Many members of The Satanic Temple don’t use their real names publicly — for reasons that might be obvioius to anyone who’s ever resided in east Texas, where Longinus lived for several years.

“Some of us have been threatened, doxxed, harrassed and stalked by people who hate us, and for no good reason, Longinus said.

His middle named, Eligos, comes from the of the patron demon of chivalry. His last name, Longinus, is the name of the Roman soldier who pierced the dying Christ with a lance.

“We’re not very popular with the right-wing folks and really ultra-religious folks,” he said. “Some of us actually have received death threats. I’m one of them.”

The Satanic Temple is a nontheistic religious group which uses Satanic imagery to promote egalitarianism, social justice and the separation of church and state. It champions empathy, reason and advocacy on its website, thesatanictemple.com.

According to Longinus, The Satanic Temple opposes hate groups, doesn’t believe in corporal punishment in schools, and fights for equal representation when religious installations are placed on public property.

Longinus said he was raised Catholic and joined the boy scouts, learning about the outdoors, camping and horsemanship. In high school, “I grew more interested in the historical thing and more skeptical of supernatural mumbo-jumbo and that trend continued on into my adult life.”

He attended his first Renaissance festival at age 16. In college, he studied classical guitar and Renaissance lute before leaving to experience the sport of jousting.

That involved a lot of training, work, and traveling over the span of several years, he said.

“And there kind of went the rest of my life.”

Longinus first “squired at Renaissance festivals,” handing weapons and catching horses for jousters — “kind of like medieval rodeo clowns” — before learning how to joust himself.

“It was a lot of fun when I was jousting, but the rest of the lifestyle, backstage, the rest of the week, the rest of the year, wasn’t so glamorous.”

After working his way through three suits of armor, he decided to move to San Marcos area when the Renaissance festival where he worked in East Texas closed.

“San Marcos is like the hub of civilization to me,” he said. “I kind of have to live out in the country if I’m going to do things with horses.”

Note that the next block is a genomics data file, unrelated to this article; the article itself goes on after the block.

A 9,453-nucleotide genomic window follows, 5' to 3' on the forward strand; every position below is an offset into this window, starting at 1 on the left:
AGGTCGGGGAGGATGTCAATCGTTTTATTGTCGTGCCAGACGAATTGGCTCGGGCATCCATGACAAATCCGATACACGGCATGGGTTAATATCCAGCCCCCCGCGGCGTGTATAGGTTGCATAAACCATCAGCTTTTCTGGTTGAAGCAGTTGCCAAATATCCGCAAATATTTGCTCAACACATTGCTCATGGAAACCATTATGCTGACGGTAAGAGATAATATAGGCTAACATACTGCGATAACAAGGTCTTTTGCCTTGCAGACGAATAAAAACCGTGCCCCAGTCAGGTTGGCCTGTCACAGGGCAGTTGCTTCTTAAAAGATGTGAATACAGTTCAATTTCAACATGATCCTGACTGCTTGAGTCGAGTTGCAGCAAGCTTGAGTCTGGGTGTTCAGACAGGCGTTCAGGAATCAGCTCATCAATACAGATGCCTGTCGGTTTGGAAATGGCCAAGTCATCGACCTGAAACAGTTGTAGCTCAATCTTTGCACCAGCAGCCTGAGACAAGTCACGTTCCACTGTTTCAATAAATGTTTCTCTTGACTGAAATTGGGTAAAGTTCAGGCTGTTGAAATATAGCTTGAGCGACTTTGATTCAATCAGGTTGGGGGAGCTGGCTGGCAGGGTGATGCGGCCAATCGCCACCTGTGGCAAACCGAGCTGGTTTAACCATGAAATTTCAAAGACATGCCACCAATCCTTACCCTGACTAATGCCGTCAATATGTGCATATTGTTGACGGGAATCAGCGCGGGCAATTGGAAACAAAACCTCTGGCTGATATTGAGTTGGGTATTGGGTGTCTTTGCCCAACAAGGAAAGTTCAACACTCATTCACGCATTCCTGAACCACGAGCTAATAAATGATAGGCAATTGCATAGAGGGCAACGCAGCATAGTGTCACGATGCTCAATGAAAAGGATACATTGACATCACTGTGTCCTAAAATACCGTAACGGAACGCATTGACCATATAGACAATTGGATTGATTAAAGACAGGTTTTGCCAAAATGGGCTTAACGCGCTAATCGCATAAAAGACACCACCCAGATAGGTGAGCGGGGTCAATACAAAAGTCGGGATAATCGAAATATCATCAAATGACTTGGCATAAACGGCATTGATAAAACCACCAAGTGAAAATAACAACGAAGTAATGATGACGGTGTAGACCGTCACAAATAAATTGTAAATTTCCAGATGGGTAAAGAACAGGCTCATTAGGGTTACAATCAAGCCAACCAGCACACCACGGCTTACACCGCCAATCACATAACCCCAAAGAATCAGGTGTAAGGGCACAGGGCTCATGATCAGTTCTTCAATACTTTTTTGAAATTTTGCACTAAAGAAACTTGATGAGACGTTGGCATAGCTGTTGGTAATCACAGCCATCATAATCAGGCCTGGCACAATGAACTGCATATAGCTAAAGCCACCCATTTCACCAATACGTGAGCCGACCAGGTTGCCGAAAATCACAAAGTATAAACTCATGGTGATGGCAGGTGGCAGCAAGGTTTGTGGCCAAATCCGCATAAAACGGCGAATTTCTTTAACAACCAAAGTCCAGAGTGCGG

Longius also owns a trained jousting horse named Orion, who used to belong to the owner of the Four Winds Renaissance Festival, which shut down in 2017. He has two cats.

He said he still occasionally competes in joust tournaments and performs in demonstrations.

 

 

 

Please review our commenting rules before submitting a post.

5 Comments

  1. Gregory Maus October 3, 2020

    Wow. Glorifying a satanist that is a peaceful, but radical liberal with only one side of a story is not good journalism. I doubt anyone verified the “so called” FB post he alleges. This was a disappointing article to see in MCL.

    Reply
    1. Douglas Kullen October 3, 2020

      This is a “feature” story, not a “news” story. “Both sides” are not required in feature stories.

  2. Mary Freeman October 2, 2020

    This is exactly why I have a Biden sign in my yard—to let others know that not everyone is on the Trump train. We all need to live with each other and it is OK to have different opinions.

    Reply
  3. Tom October 2, 2020

    A bunch of malignant slander of President Trump and his supporters. Completely misrepresents what Trump – as an Outsider to the Establishment political “kicking of the can” down the road for many decades as they enriched themselves. Shameful article.

    Reply
    1. Douglas Kullen October 3, 2020

      Funny thing — and maybe you didn’t catch this part — but the article is about this Lanzifer guy, not Donald Trump. Opinions about Trump expressed in the article are Lanzifer’s, and are stated as such.

Leave a Comment

Your email address will not be published. Required fields are marked *

X